There are a number of causes of ulceration in the horse. Gastric ulcers can occur when stomach acids burn the unprotected portion of the stomach, whilst microbial disruption, due to incorrect feeding, may allow infection and ulceration both in the stomach wall and along the length of the gastrointestinal tract.
The horse’s stomach constantly secretes hydrochloric acid. For a trickle-eater this is essential; acid helps prepare food for enzymatic digestion – and microbial fermentation – in the intestines.
To protect the stomach lining there are also specialised secretory cells (goblet cells) that produce a mucin that coats it. However, if a horse is fed individual meals or is stressed – and stabling, transport, training and unfamiliar surroundings can all be stress factors - there is disruption in normal gastric functioning.
Excess acid is not bound within the food and mucin secretion can stop. Stomach linings can be exposed and the acid can act directly on it. Also, the rising acidity of the contents can encourage specialist bacteria that will digest the stomach wall and ulceration occurs.
Clinical trials have shown that pectin, at high levels of acidity, forms a gel (in nutritional terms pectins are defined as mucilages) that strengthens and thickens the stomach mucin. The presence of the lecithin – a surfactant – facilitates this process. Plant oils contain appreciable amounts of lecithin and both Speedi-Beet and Fibre-Beet are particularly rich in pectins.
Additionally, these products have high acid binding capacity which means they can soak up excess stomach acid and help maintain the stomach at the correct level of acidity. Being fibrous in nature, they are also well-chewed by the horse, and this action releases saliva that is rich in buffering agents.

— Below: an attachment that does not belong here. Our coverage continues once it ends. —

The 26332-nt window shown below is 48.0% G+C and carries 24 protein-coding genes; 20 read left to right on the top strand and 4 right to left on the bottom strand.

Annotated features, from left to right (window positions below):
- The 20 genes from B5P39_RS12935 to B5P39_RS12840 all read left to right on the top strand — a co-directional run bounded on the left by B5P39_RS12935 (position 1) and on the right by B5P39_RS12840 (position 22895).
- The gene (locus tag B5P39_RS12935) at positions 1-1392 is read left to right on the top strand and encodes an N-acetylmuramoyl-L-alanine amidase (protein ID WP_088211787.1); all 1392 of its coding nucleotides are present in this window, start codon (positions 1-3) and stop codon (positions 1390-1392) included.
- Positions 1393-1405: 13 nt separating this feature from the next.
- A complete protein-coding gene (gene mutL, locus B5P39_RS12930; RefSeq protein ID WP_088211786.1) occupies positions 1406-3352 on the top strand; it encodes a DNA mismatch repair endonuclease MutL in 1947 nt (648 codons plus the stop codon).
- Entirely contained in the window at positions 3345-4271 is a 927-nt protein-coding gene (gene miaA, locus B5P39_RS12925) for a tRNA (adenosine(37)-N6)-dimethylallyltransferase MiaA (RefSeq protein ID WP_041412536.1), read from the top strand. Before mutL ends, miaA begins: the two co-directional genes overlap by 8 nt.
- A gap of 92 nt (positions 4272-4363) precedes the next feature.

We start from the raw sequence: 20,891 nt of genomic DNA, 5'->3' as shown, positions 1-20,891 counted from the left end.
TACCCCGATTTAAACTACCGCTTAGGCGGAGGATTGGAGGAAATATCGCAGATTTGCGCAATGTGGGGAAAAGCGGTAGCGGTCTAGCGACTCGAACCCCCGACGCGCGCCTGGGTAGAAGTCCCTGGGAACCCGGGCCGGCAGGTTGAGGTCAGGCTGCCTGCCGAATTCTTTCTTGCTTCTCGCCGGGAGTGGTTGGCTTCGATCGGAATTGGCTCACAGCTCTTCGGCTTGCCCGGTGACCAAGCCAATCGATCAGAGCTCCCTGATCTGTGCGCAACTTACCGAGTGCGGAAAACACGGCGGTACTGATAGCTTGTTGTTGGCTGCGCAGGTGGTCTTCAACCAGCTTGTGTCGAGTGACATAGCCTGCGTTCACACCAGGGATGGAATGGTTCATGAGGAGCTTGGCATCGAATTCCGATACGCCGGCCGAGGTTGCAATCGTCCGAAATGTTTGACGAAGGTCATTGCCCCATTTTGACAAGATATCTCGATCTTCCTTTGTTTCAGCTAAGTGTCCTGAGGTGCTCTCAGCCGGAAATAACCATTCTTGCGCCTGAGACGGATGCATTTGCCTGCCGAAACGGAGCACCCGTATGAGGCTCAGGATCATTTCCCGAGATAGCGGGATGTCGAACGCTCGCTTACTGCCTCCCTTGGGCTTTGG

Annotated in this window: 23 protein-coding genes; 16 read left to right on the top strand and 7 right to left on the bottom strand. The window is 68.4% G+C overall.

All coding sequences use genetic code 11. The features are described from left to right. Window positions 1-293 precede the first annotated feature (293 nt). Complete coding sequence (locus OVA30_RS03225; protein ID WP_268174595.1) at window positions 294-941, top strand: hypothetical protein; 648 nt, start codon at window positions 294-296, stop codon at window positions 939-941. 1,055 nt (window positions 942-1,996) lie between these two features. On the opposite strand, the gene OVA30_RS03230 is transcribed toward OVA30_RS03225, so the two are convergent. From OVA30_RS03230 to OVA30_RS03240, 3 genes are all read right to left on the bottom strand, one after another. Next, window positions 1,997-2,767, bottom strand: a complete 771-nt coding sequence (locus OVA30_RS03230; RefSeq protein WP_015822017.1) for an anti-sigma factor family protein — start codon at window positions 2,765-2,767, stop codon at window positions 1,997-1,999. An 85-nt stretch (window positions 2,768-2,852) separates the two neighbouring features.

Helping to maintain the correct environment in the stomach, also has implications for the gut. High levels of acidity, releasing into the small intestine may overwhelm the natural buffering capacity of the gut and this will disrupt both normal intestinal physiology and microbial populations. This can result in colic and intestinal ulcers.
The pectins that strengthen stomach mucin have been shown to support the mucilagineous secretions of the gastro intestinal tract and so help support protective gut linings and immunological processes.
Although some feeds – especially those high in starch and sugars – can be a factor in ulcer development, claims that other feeds can obviate or avoid the condition cannot be made. However, within Speedi-Beet and Fibre-Beet are the components that have been shown to help maintain the normal gustatory/ gastric/ gut processes and so contribute to the integrity of the gastrointestinal tract.